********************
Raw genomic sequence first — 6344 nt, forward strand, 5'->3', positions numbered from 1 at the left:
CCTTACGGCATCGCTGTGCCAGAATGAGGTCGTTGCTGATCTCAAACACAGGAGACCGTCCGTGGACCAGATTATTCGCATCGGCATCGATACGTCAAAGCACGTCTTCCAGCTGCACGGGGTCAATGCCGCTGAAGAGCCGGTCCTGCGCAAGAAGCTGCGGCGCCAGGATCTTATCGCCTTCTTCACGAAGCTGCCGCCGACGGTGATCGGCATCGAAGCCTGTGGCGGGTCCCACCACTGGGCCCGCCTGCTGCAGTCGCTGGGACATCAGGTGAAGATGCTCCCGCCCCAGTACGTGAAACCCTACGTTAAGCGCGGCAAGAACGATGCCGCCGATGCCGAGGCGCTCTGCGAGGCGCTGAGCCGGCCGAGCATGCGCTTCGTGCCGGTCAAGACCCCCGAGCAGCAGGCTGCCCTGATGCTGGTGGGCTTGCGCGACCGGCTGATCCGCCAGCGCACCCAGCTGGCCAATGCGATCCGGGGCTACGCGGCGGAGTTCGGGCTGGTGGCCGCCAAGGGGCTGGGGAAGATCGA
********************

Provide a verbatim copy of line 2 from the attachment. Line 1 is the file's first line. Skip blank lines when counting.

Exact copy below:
CCTTACGGCATCGCTGTGCCAGAATGAGGTCGTTGCTGATCTCAAACACAGGAGACCGTCCGTGGACCAGATTATTCGCATCGGCATCGATACGTCAAAGCACGTCTTCCAGCTGCACGGGGTCAATGCCGCTGAAGAGCCGGTCCTGCGCAAGAAGCTGCGGCGCCAGGATCTTATCGCCTTCTTCACGAAGCTGCCGCCGACGGTGATCGGCATCGAAGCCTGTGGCGGGTCCCACCACTGGGCCCGCCTGCTGCAGTCGCTGGGACATCAGGTGAAGATGCTCCCGCCCCAGTACGTGAAACCCTACGTTAAGCGCGGCAAGAACGATGCCGCCGATGCCGAGGCGCTCTGCGAGGCGCTGAGCCGGCCGAGCATGCGCTTCGTGCCGGTCAAGACCCCCGAGCAGCAGGCTGCCCTGATGCTGGTGGGCTTGCGCGACCGGCTGATCCGCCAGCGCACCCAGCTGGCCAATGCGATCCGGGGCTACGCGGCGGAGTTCGGGCTGGTGGCCGCCAAGGGGCTGGGGAAGATCGA